Skip to content

ZF LIFETEC develops airbag for advanced automated driving

Heightened safety in the event of a crash including comfort seating positions for advanced automated driving

When automated driving becomes a reality, drivers will have flexible seating position options. To provide the best possible protection in the event of a crash, even in comfortable seating positions, new airbag concepts are required that adapt their depth of effect to the respective seating position. ZF LIFETEC has developed a dual contour airbag for the passenger side, which can be inflated in two different sizes, depending on the seating position. ZF LIFETEC is also developing a dual contour airbag for the driver’s side for the next generation of partially or fully automated vehicles.

Level 3 highly automated driving is possible in more vehicles and is being approved in more countries. Drivers can turn away from the traffic when the system is activated – provided they can take back control of the vehicle at any time if they are asked to do so. With fully automated driving at Level 4, this restriction could be removed if the vehicle covers certain sections of the route completely independently. Drivers will also be able to change the seat position and angle of the backrest to a slightly more comfortable seating position if the automated control system takes over the driving task.

For both the driver and front passenger side, occupant protection is only guaranteed for the standard upright seating position. “Our aim is to ensure that occupants in comfort seating positions also enjoy at least the same safety standards they are accustomed to in automated driving,” said Harald Lutz, Head of Development at ZF LIFETEC.

One airbag, two sizes

Crash tests have shown that if a frontal crash occurs while the front occupants are in the comfort seat position – a backrest angle of around 40 degrees – the classic combination of seat belt and airbag may no longer provide optimum protection for the occupants. In this position, the distance between the inflated airbag and the occupant is too great to optimally cushion and restrain the passenger. It is important to note that the 90-degree angle from the backrest to the seat surface is defined as 0 in this recline specification — meaning that the normal seating position is around 20 degrees. With a view to automated driving, a solution is needed that offers a high level of safety for both positions. This is the idea behind the dual contour airbag. Put simply, the solution consists of an airbag that is designed for the standard seating position that can also be enlarged when the occupants are in a comfort seating position.

During development, ZF LIFETEC utilized experience gained from the development of a dual-contour passenger airbag, which will be ready for application this year. The new driver airbag also offers two stages, which extend accordingly depending on whether the person behind the steering wheel is in an upright or comfort seating position. The two-stage function can be regulated via a control unit that switches a system of bag-cushion-tethers. These tethers are connected to an active release unit, which releases them as required.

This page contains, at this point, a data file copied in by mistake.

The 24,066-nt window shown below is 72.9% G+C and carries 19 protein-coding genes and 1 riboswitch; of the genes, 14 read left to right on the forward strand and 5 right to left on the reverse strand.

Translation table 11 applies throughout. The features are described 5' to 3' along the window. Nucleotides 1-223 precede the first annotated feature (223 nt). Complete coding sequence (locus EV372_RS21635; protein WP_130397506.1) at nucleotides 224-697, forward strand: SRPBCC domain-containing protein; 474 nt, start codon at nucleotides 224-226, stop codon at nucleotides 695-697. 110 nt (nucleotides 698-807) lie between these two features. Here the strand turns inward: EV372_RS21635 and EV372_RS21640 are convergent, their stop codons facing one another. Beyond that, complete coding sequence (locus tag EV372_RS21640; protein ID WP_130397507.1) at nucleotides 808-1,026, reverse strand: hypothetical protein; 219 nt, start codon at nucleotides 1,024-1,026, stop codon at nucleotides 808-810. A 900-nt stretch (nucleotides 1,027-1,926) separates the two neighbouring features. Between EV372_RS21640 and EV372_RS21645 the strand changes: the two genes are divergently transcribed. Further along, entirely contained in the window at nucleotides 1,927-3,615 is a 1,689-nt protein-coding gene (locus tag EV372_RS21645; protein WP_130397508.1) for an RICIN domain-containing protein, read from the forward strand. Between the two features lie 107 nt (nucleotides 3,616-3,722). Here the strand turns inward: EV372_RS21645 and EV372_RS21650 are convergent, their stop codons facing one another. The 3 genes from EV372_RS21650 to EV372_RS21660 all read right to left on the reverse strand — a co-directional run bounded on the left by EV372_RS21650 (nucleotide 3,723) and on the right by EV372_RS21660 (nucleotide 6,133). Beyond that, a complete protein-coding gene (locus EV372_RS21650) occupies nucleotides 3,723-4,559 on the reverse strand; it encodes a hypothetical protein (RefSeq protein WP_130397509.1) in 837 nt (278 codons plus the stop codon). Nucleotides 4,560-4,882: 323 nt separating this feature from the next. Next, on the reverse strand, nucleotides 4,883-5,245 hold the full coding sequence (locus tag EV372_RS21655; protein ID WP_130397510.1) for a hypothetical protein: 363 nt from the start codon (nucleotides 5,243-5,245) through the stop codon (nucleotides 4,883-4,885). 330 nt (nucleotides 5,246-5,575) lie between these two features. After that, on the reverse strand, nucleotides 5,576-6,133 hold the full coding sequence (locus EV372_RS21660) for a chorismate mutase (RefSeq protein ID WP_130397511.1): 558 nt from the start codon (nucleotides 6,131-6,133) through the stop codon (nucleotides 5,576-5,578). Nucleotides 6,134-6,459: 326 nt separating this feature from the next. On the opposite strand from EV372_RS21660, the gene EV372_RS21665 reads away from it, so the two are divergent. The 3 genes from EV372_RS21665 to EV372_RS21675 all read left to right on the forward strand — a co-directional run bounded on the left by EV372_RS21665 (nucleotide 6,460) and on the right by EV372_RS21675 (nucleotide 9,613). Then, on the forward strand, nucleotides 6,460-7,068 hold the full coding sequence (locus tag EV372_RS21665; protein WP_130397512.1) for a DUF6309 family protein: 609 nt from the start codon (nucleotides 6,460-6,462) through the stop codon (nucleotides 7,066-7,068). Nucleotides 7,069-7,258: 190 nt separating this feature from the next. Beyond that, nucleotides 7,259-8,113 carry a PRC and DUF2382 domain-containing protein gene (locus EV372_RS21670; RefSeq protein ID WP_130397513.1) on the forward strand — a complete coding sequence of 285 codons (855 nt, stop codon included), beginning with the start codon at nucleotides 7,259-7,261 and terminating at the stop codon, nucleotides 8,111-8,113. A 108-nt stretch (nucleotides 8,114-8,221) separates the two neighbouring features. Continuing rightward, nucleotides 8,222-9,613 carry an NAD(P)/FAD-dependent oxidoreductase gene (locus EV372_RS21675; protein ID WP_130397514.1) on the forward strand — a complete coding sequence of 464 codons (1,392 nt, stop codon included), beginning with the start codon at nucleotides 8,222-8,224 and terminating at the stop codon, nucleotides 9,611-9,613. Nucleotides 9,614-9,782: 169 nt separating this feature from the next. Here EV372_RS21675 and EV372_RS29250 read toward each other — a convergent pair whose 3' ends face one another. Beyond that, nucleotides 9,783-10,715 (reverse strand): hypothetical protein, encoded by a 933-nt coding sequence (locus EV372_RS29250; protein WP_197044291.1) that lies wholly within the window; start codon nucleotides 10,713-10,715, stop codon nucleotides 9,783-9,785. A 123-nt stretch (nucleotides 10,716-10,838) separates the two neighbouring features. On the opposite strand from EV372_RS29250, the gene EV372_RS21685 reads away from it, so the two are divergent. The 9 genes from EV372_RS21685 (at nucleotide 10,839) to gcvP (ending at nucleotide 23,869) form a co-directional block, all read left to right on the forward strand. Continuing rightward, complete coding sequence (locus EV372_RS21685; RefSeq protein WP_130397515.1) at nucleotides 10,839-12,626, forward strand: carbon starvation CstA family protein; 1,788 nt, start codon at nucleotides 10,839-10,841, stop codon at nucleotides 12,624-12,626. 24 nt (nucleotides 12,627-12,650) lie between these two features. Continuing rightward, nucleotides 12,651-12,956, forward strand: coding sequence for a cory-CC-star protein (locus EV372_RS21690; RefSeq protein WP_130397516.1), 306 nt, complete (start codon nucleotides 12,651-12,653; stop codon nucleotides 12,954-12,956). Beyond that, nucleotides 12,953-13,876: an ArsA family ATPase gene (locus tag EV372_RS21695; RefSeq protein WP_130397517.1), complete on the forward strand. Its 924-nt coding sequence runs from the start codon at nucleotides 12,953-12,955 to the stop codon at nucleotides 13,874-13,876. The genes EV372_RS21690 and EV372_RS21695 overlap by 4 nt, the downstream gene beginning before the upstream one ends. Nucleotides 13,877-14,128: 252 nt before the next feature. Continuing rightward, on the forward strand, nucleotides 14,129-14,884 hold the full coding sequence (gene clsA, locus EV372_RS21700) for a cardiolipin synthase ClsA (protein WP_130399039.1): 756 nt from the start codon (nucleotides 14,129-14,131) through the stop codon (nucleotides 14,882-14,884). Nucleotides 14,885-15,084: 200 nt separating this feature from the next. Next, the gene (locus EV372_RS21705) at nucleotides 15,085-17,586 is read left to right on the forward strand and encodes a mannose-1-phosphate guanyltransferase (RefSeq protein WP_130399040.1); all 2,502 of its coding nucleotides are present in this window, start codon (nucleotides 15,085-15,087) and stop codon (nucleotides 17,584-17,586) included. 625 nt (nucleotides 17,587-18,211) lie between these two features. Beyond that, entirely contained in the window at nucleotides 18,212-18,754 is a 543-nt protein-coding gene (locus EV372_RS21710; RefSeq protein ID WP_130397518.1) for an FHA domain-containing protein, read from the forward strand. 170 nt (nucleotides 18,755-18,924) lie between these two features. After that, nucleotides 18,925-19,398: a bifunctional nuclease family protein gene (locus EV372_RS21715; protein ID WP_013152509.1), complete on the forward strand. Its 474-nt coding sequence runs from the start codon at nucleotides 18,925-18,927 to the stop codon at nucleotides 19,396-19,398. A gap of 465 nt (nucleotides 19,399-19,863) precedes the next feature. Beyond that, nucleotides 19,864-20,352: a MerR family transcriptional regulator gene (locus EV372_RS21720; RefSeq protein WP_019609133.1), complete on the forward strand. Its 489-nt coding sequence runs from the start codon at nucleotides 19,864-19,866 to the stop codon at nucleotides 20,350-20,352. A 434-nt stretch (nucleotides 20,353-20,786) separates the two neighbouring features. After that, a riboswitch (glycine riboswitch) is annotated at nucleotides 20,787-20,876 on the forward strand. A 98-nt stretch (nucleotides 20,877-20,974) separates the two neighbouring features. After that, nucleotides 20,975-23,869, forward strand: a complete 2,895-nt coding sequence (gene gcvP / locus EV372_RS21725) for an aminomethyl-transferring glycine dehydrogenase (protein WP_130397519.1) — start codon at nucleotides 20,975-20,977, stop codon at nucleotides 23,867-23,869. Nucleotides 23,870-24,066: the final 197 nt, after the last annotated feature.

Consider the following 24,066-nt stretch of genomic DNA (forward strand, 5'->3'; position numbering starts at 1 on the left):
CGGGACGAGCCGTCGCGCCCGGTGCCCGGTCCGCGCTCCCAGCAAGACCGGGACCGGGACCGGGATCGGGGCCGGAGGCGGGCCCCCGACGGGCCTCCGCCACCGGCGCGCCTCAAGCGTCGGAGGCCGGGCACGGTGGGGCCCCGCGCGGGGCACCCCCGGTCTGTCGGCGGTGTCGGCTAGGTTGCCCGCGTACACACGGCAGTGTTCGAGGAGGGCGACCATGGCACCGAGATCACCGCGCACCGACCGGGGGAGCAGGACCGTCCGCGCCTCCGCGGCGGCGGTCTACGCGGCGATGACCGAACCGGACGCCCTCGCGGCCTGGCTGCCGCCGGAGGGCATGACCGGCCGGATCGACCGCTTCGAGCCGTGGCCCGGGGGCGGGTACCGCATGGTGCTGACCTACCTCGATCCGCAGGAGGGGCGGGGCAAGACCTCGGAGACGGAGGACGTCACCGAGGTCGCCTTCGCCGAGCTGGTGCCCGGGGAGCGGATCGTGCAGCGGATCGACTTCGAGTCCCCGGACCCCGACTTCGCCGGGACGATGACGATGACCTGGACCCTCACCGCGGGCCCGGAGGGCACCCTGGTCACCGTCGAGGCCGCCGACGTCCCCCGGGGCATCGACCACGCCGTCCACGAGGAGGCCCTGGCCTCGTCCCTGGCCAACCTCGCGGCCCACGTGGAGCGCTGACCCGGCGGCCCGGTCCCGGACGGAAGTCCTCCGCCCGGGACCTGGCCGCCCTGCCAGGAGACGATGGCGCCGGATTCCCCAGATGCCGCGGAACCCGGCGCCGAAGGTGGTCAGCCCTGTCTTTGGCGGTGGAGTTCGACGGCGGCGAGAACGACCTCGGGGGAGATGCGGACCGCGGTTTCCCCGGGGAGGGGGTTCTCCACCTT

Inflator for extra volume

In order for the dual-contour driver airbag to fully deploy, the gas filling volume must be increased. This requires a two-stage gas generator, which ZF LIFETEC has developed for airbags with particularly large volumes. It can fill the two volume sizes of the driver airbag integrated in the steering wheel within milliseconds. Lutz emphasizes that this type of airbag can provide a depth adaptivity of approximately 200 mm on the driver’s side. The maximum total inflation volume of a dual-contour airbag is currently achieved on the passenger side and is up to 190 liters, which is unique on the market. “This is the absolute benchmark in this field,” noted Lutz. He emphasized, “ZF LIFETEC thus offers a high level of safety and covers all future requirements in terms of adaptivity.”

Adjusted filling pressure

As the airbag control system is integrated into the car’s electronics, the vehicle can identify which seat position the driver is in at the moment of the crash and which stage of the gas generator needs to be triggered. In addition to seat tilt and weight sensors, other sensors, such as interior cameras, can be integrated into the system for a more precise assessment of the scenario in the interior.

It is possible to implement a further adaptation in the dual-contour airbag. This allows the inflation pressure of the airbag to be varied depending on the size, weight and stature of the occupants. If sensors or interior cameras provide the relevant information and detect a tall, heavy person behind the steering wheel, for example, air vents can be opened to modulate the inflation pressure and thus optimize restraint for the occupant. “With this adaptive system, which ZF LIFETEC already offers in other airbags in series applications, the restraint function of the airbag in many vehicles is already more efficient today and at the same time takes into account the ‘real-life safety’ approach,” summarized Lutz.

SOURCE: ZF

Welcome back , to continue browsing the site, please click here